It’s the most wonderful time of the year for snow and cold lovers. Winter is right around the corner, and the usual questions are flying my way. How much snow will I have this year? How cold will it be? My personal favorite: How many snow days will I have this year? Let’s try to answer those questions with the 2013-14 winter forecast.
The local weather
I always like to look at how the weather has been before making the winter forecast. We’ve had a wet and cool year across Central and Eastern Kentucky. This past summer in Lexington was the third wettest on record. That wet trend carried into fall, and we continue to see temperatures averaging below normal.
The past month of weather has been especially wild. We had snow on a few days in Late October and that was followed up by a widespread damaging windstorm on Halloween. Record snowfall was recorded in early November and that was followed up by a history making tornado outbreak in the Ohio Valley.
I always look back to find years that featured similar weather conditions. Among the years I looked at: 2005, 2002, 2000, 1993, 1992, 1989, 1980, 1976, 1968, 1962 1942 and 1935.
Global weather factors
We can’t just look at the local weather when making a seasonal forecast. The world is a big place, and things that happen thousands of miles away have a big impact on the weather here in Kentucky.
The Pacific Ocean is one of the biggest drivers of the weather across the United States. A quick look at water temperatures near the equator will show that conditions are ripe for a La Nada to carry us through winter. What’s a La Nada? That’s what some people call it when neither El Nino nor La Nina conditions are present.
Water temperatures in region 3.4 of the Pacific are slowly rising into what I call a warm-neutral. Past winters that featured slightly warmer water in this region had a tendency to run colder than normal here.
The next stop takes us to the north Pacific near the Aleutian Islands of Alaska. The water there is running warmer than normal, and this can help promote a ridge of high pressure to extend across Alaska toward northwestern Canada. That has a tendency to dislodge cold air and send it southward toward the states.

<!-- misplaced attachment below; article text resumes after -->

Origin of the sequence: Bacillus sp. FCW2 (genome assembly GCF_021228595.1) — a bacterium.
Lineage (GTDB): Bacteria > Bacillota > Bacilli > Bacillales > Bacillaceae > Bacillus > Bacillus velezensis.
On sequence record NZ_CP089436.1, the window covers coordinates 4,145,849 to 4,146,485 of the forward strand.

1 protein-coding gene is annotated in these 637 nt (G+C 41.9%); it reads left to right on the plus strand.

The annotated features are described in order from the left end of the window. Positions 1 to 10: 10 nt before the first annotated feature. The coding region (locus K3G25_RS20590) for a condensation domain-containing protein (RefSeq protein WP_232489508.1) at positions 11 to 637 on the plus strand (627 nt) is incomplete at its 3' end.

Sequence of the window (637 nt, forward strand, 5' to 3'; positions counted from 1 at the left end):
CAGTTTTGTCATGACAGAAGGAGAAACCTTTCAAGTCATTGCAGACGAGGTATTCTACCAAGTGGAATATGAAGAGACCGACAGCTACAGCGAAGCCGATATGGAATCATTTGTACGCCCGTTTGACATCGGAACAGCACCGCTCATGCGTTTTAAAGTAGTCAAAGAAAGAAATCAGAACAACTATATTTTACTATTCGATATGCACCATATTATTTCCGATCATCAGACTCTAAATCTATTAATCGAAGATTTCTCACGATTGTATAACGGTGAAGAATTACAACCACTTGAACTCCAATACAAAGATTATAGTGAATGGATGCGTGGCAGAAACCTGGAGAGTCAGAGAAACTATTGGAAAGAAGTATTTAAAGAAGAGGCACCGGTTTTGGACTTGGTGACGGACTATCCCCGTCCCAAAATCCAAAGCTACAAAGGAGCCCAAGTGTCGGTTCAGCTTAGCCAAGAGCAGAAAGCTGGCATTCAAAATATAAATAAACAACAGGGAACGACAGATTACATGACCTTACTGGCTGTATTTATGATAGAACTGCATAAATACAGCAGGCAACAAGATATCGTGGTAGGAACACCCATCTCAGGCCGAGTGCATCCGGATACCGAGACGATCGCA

The final two stops will find us in the Arctic Circle and across Greenland. The Arctic Oscillation and the North Atlantic Oscillation. These run in two phases: positive or negative. The negative phase is when blocking high pressures set up in the respective regions. That effectively puts up a stop sign to the cold air and forces it southward instead of to the east.
The AO and NAO are the wild cards of the winter for me. The pattern this fall has been dictated more by the pattern across the Pacific, and I think what’s going on near the Aleutian Islands might be the driver of the winter pattern and that would favor more cold air across the eastern part of the country.
It looks like winter will get off to a fast start, with arctic air across much of the country in early December. Here’s your winter breakdown:
The bold prediction is something we have talked about before on the blog. We haven’t had a record low temperature in Lexington in 17 years. Given the amount of arctic shots I’m seeing this winter, I think we break that streak.
Snowfall is likely to be slightly above normal for most of Central and Eastern Kentucky. Here’s the breakdown:
Remember, it takes only one big storm to increase those totals. It’s been a long, long time since our region has had a monster snowstorm, and the odds of seeing one grow with each passing winter. Will this be the year?
Have a great day and take care.